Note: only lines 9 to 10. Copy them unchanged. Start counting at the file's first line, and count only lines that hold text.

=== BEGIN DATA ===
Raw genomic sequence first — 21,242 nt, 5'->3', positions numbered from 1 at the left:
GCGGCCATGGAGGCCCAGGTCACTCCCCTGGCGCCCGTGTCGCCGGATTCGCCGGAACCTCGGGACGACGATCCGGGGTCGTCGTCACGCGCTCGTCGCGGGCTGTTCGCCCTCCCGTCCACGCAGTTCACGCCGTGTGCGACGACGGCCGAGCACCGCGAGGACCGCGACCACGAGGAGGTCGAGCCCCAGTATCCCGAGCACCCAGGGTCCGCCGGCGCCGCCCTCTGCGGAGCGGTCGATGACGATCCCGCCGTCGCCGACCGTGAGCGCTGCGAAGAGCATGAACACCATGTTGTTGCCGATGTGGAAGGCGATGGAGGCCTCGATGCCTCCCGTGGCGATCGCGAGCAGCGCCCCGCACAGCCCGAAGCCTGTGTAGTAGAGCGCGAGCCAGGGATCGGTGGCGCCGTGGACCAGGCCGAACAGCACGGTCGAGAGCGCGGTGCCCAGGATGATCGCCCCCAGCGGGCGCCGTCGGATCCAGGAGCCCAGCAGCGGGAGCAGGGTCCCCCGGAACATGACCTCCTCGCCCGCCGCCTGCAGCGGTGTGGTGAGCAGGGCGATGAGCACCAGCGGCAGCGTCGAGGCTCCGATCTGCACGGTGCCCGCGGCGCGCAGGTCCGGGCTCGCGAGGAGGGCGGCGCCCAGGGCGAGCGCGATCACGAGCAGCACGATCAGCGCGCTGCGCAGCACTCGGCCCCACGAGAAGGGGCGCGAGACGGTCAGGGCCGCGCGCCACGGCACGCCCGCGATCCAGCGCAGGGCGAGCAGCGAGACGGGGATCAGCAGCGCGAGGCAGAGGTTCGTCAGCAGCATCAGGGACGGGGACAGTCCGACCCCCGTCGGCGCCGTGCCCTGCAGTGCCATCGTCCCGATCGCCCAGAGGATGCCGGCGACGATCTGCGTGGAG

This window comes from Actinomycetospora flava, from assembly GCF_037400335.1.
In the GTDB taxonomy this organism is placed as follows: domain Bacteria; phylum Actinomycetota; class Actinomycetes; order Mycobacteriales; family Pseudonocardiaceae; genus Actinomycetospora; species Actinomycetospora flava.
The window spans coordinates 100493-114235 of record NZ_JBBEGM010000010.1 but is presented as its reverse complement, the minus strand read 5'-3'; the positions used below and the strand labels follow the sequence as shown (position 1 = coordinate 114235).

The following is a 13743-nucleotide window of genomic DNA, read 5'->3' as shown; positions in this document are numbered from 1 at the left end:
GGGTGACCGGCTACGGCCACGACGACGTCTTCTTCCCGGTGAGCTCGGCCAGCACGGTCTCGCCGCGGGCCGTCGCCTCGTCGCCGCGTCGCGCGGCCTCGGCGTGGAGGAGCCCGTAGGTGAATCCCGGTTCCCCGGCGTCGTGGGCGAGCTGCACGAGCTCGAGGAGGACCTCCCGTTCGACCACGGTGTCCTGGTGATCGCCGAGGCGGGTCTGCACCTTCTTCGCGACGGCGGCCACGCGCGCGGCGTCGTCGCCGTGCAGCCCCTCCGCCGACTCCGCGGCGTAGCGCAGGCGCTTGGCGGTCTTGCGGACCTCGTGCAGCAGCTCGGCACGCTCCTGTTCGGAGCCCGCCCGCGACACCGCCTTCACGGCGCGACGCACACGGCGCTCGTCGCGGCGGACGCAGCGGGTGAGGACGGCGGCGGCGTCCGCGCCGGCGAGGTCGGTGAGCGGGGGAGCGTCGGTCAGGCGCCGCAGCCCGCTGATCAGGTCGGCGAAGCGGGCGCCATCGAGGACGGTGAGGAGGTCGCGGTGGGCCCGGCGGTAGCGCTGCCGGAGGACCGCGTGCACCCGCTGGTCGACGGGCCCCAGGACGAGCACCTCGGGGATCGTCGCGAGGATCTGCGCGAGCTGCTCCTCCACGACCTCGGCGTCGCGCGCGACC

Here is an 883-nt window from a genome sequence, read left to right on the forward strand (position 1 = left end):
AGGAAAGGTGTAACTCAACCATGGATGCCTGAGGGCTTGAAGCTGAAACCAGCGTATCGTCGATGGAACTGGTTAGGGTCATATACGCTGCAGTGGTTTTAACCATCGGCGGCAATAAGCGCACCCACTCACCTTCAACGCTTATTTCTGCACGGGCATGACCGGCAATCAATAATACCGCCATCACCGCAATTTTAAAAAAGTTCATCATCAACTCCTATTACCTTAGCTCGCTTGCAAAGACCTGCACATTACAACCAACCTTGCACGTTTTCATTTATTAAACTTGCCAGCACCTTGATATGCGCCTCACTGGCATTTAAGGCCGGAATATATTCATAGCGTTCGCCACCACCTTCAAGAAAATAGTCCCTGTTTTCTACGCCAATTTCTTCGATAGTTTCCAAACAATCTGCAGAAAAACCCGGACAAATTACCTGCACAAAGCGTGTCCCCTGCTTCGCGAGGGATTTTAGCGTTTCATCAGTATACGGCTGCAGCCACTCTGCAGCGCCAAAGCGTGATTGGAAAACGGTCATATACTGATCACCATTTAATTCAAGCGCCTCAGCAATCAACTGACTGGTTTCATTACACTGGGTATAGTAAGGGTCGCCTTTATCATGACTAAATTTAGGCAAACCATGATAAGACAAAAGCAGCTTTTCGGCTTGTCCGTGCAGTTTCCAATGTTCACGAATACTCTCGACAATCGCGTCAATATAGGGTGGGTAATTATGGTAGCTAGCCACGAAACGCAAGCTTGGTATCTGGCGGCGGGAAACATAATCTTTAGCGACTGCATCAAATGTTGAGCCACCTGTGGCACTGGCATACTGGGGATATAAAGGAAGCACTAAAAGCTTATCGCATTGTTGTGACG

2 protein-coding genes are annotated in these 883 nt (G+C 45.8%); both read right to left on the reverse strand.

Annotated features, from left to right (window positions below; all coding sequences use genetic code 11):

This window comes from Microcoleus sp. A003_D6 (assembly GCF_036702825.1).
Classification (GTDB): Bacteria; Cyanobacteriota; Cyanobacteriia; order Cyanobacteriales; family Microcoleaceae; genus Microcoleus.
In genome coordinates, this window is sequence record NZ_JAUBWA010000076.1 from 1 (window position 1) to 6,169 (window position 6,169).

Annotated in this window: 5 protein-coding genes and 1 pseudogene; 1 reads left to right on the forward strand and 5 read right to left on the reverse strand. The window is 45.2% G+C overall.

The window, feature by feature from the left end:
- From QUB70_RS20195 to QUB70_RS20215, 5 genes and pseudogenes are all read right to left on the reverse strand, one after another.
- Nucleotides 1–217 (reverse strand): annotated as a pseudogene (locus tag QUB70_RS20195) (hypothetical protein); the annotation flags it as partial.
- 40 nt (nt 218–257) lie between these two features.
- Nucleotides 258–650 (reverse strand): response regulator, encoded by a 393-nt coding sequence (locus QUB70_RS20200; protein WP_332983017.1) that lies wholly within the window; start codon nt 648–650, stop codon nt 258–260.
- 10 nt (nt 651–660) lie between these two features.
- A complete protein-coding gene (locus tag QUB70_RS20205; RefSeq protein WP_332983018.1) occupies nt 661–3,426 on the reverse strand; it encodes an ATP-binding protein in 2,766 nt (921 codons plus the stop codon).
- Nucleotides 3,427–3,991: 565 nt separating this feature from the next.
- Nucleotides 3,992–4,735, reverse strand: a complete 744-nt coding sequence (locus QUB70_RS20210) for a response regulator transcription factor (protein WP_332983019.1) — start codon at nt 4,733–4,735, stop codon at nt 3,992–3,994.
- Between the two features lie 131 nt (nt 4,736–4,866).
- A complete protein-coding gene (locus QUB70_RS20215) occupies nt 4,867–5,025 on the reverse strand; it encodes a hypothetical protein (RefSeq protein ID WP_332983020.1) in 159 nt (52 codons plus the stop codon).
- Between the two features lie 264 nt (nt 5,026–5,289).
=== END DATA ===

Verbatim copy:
AGGAAAGGTGTAACTCAACCATGGATGCCTGAGGGCTTGAAGCTGAAACCAGCGTATCGTCGATGGAACTGGTTAGGGTCATATACGCTGCAGTGGTTTTAACCATCGGCGGCAATAAGCGCACCCACTCACCTTCAACGCTTATTTCTGCACGGGCATGACCGGCAATCAATAATACCGCCATCACCGCAATTTTAAAAAAGTTCATCATCAACTCCTATTACCTTAGCTCGCTTGCAAAGACCTGCACATTACAACCAACCTTGCACGTTTTCATTTATTAAACTTGCCAGCACCTTGATATGCGCCTCACTGGCATTTAAGGCCGGAATATATTCATAGCGTTCGCCACCACCTTCAAGAAAATAGTCCCTGTTTTCTACGCCAATTTCTTCGATAGTTTCCAAACAATCTGCAGAAAAACCCGGACAAATTACCTGCACAAAGCGTGTCCCCTGCTTCGCGAGGGATTTTAGCGTTTCATCAGTATACGGCTGCAGCCACTCTGCAGCGCCAAAGCGTGATTGGAAAACGGTCATATACTGATCACCATTTAATTCAAGCGCCTCAGCAATCAACTGACTGGTTTCATTACACTGGGTATAGTAAGGGTCGCCTTTATCATGACTAAATTTAGGCAAACCATGATAAGACAAAAGCAGCTTTTCGGCTTGTCCGTGCAGTTTCCAATGTTCACGAATACTCTCGACAATCGCGTCAATATAGGGTGGGTAATTATGGTAGCTAGCCACGAAACGCAAGCTTGGTATCTGGCGGCGGGAAACATAATCTTTAGCGACTGCATCAAATGTTGAGCCACCTGTGGCACTGGCATACTGGGGATATAAAGGAAGCACTAAAAGCTTATCGCATTGTTGTGACG

2 protein-coding genes are annotated in these 883 nt (G+C 45.8%); both read right to left on the reverse strand.